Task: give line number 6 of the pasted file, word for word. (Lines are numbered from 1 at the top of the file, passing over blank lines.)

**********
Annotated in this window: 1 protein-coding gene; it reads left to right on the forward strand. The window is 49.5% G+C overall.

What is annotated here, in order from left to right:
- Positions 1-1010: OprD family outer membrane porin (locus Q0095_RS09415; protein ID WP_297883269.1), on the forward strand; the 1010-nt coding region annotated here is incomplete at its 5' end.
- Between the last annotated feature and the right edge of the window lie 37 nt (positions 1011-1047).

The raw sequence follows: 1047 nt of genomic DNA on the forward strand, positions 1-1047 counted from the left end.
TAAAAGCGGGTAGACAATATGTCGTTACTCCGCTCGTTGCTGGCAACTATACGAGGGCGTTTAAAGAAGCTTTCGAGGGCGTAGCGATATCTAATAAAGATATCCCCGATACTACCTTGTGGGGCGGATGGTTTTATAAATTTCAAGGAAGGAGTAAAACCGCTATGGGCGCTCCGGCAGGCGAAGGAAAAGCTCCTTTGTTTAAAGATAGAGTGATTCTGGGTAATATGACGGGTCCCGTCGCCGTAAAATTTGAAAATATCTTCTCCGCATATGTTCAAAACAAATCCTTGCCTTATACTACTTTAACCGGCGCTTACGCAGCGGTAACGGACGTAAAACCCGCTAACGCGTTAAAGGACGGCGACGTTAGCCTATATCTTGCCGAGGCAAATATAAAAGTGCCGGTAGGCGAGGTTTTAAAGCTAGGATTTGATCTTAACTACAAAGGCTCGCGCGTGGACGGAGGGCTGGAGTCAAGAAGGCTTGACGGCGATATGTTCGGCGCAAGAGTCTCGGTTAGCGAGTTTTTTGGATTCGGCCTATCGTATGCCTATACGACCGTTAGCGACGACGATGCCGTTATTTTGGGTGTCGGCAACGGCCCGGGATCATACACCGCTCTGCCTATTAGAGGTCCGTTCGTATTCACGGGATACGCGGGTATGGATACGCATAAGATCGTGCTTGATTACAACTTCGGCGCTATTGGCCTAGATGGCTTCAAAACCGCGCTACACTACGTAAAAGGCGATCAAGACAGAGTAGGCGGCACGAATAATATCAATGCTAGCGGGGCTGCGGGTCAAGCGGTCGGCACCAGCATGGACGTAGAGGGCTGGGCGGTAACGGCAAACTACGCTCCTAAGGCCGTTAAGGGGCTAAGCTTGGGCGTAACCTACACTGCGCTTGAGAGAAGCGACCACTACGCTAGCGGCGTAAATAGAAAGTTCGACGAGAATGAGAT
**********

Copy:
TAAAAGCGGGTAGACAATATGTCGTTACTCCGCTCGTTGCTGGCAACTATACGAGGGCGTTTAAAGAAGCTTTCGAGGGCGTAGCGATATCTAATAAAGATATCCCCGATACTACCTTGTGGGGCGGATGGTTTTATAAATTTCAAGGAAGGAGTAAAACCGCTATGGGCGCTCCGGCAGGCGAAGGAAAAGCTCCTTTGTTTAAAGATAGAGTGATTCTGGGTAATATGACGGGTCCCGTCGCCGTAAAATTTGAAAATATCTTCTCCGCATATGTTCAAAACAAATCCTTGCCTTATACTACTTTAACCGGCGCTTACGCAGCGGTAACGGACGTAAAACCCGCTAACGCGTTAAAGGACGGCGACGTTAGCCTATATCTTGCCGAGGCAAATATAAAAGTGCCGGTAGGCGAGGTTTTAAAGCTAGGATTTGATCTTAACTACAAAGGCTCGCGCGTGGACGGAGGGCTGGAGTCAAGAAGGCTTGACGGCGATATGTTCGGCGCAAGAGTCTCGGTTAGCGAGTTTTTTGGATTCGGCCTATCGTATGCCTATACGACCGTTAGCGACGACGATGCCGTTATTTTGGGTGTCGGCAACGGCCCGGGATCATACACCGCTCTGCCTATTAGAGGTCCGTTCGTATTCACGGGATACGCGGGTATGGATACGCATAAGATCGTGCTTGATTACAACTTCGGCGCTATTGGCCTAGATGGCTTCAAAACCGCGCTACACTACGTAAAAGGCGATCAAGACAGAGTAGGCGGCACGAATAATATCAATGCTAGCGGGGCTGCGGGTCAAGCGGTCGGCACCAGCATGGACGTAGAGGGCTGGGCGGTAACGGCAAACTACGCTCCTAAGGCCGTTAAGGGGCTAAGCTTGGGCGTAACCTACACTGCGCTTGAGAGAAGCGACCACTACGCTAGCGGCGTAAATAGAAAGTTCGACGAGAATGAGAT